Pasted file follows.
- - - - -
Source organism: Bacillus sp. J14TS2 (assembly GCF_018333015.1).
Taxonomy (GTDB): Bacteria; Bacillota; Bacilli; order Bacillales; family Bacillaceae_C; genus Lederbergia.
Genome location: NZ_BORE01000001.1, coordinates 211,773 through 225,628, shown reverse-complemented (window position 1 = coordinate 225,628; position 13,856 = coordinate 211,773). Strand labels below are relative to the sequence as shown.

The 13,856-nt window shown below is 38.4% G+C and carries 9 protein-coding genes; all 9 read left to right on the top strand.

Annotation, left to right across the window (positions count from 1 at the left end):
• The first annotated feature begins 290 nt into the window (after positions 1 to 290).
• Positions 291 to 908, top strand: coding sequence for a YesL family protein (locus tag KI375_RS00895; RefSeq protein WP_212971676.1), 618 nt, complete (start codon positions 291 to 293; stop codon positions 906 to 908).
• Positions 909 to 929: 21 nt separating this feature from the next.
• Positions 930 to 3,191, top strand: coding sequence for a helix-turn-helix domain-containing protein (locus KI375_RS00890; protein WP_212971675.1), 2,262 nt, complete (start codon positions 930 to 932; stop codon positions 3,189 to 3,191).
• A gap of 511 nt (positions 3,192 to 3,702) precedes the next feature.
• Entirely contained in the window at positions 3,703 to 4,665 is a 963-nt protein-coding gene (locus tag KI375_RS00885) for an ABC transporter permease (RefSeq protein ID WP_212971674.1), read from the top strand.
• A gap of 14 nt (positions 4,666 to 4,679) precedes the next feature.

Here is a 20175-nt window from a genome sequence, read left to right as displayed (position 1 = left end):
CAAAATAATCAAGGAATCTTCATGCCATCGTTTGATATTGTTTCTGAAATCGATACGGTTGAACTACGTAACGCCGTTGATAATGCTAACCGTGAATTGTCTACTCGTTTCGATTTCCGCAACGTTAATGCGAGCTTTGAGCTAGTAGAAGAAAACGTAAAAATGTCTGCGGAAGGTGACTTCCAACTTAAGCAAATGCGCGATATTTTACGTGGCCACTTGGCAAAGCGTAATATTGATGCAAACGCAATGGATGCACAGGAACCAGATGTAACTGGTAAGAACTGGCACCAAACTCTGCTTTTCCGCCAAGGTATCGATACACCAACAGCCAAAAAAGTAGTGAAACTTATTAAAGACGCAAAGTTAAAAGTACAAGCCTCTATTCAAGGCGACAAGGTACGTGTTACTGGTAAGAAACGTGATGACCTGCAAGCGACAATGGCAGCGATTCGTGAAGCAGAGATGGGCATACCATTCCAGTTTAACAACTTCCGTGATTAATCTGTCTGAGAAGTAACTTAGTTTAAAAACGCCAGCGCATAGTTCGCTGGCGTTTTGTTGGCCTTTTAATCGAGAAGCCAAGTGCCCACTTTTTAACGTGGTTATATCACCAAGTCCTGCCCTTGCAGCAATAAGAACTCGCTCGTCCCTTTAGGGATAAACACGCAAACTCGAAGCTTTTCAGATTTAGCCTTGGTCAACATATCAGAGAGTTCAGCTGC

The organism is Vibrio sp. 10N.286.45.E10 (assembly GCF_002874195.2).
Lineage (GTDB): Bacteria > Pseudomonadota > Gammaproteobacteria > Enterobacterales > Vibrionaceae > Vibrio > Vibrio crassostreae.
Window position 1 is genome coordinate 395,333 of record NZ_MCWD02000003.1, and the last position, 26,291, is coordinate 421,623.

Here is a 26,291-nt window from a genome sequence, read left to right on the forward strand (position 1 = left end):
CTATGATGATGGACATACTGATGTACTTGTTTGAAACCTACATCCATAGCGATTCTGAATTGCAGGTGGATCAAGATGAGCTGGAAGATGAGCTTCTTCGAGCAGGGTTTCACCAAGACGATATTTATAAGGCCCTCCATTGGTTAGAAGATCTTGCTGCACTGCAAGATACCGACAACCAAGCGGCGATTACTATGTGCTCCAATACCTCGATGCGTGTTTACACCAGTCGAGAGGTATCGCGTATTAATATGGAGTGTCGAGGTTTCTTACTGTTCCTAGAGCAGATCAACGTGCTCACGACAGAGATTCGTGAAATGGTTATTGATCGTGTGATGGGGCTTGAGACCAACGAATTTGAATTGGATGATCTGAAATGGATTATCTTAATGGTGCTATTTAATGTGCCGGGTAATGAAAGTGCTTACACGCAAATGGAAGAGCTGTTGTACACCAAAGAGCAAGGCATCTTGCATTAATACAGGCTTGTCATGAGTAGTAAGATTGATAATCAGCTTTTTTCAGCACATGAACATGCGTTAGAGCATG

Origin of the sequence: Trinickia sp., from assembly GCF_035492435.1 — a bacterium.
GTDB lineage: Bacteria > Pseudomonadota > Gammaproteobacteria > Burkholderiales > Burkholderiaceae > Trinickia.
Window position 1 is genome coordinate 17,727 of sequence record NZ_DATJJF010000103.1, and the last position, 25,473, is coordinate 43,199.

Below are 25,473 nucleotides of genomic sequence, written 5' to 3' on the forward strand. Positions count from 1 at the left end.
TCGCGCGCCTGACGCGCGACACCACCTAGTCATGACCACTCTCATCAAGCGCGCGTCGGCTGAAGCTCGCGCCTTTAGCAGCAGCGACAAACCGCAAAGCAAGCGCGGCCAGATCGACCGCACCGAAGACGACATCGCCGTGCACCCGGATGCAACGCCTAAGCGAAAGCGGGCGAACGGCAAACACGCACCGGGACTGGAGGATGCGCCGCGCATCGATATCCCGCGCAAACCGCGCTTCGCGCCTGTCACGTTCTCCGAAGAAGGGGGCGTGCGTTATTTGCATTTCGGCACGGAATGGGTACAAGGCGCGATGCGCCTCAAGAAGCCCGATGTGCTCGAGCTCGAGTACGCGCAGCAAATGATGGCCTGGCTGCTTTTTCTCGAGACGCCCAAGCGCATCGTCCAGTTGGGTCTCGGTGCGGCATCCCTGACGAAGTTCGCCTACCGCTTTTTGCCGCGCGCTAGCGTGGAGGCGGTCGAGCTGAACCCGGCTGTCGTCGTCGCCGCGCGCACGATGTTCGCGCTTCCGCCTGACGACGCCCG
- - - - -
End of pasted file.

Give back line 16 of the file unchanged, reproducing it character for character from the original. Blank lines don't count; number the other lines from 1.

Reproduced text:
Lineage (GTDB): Bacteria > Pseudomonadota > Gammaproteobacteria > Enterobacterales > Vibrionaceae > Vibrio > Vibrio crassostreae.